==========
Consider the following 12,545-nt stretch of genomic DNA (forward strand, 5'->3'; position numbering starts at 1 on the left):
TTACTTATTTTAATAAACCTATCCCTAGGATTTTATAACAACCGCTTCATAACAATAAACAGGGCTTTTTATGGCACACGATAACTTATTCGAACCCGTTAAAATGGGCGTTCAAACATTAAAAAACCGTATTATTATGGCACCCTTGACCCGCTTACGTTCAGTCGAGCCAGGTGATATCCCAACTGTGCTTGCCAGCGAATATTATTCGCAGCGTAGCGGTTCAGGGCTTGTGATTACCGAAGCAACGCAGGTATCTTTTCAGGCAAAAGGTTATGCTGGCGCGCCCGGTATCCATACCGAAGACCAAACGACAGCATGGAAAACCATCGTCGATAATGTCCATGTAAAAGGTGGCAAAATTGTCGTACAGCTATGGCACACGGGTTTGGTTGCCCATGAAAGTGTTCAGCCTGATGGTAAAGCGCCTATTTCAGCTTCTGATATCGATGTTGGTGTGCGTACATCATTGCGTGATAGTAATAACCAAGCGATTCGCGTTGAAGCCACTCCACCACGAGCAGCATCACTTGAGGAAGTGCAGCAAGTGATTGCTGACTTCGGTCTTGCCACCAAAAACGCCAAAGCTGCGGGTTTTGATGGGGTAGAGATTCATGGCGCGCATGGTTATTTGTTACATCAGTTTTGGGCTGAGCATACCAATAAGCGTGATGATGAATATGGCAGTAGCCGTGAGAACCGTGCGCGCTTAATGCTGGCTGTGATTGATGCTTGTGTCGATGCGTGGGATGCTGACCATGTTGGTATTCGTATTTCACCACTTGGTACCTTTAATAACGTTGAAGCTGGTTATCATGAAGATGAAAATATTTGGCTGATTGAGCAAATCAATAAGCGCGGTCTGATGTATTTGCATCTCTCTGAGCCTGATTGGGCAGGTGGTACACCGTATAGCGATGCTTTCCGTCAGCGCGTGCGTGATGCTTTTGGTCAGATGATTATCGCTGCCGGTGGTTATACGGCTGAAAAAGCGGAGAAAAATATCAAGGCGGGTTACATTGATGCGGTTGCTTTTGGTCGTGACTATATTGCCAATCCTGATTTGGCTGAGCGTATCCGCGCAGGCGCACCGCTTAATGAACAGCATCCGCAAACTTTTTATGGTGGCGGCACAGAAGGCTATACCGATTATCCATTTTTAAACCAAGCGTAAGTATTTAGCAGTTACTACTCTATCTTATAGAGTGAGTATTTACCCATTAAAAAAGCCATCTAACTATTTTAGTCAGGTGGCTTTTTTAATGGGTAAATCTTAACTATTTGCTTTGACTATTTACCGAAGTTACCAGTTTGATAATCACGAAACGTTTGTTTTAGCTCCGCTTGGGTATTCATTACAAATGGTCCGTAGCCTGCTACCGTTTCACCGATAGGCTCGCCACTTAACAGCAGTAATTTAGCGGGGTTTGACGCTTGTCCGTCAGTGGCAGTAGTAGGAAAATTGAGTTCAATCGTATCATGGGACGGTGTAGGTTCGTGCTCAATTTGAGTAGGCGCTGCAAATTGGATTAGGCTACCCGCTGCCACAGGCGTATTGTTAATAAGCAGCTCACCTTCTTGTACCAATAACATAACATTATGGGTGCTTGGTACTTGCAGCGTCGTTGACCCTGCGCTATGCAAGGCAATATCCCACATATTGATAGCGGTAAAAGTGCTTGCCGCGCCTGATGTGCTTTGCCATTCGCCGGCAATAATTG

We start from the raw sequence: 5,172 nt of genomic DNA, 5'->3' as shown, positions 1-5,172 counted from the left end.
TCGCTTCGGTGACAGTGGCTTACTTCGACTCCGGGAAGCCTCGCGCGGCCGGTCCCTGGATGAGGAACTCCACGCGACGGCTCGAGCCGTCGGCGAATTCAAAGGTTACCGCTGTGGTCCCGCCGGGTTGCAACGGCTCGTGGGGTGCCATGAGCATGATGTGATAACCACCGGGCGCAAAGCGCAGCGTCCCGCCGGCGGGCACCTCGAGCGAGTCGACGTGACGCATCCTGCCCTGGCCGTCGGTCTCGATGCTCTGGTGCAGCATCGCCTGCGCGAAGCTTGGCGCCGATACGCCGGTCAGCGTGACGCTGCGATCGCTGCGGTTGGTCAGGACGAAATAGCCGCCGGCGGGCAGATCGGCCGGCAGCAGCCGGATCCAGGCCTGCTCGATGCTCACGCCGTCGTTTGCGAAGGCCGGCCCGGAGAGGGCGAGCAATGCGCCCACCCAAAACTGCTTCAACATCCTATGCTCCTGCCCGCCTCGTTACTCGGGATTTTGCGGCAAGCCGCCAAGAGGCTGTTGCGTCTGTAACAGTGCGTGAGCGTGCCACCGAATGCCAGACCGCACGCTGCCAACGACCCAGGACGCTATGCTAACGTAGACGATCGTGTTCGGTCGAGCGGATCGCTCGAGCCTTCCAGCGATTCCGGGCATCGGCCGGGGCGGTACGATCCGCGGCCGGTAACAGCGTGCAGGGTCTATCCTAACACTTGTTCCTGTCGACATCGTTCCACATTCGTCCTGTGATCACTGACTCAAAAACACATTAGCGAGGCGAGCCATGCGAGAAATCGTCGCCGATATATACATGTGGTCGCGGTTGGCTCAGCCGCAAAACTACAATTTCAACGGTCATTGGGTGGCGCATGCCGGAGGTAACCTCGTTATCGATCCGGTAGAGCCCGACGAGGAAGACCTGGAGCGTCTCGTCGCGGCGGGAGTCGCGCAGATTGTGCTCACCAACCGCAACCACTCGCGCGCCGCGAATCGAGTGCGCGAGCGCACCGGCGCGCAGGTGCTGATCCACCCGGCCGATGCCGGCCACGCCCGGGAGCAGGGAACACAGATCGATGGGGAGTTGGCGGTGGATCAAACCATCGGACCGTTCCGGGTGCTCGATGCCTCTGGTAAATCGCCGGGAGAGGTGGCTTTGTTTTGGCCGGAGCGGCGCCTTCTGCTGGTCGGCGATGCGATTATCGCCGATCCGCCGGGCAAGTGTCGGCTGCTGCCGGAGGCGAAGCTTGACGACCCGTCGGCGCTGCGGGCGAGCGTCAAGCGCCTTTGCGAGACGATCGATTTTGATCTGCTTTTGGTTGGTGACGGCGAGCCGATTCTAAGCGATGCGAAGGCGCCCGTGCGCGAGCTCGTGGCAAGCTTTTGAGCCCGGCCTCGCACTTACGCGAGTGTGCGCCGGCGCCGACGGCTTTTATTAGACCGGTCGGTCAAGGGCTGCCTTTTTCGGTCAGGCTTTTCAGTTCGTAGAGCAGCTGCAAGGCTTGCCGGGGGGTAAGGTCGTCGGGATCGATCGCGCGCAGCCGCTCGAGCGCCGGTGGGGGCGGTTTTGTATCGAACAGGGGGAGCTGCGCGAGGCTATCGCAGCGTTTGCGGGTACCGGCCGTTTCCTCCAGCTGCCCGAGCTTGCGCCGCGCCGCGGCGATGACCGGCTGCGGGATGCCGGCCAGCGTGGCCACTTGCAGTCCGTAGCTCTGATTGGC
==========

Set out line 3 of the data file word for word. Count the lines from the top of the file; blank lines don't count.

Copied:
We start from the raw sequence: 5,172 nt of genomic DNA, 5'->3' as shown, positions 1-5,172 counted from the left end.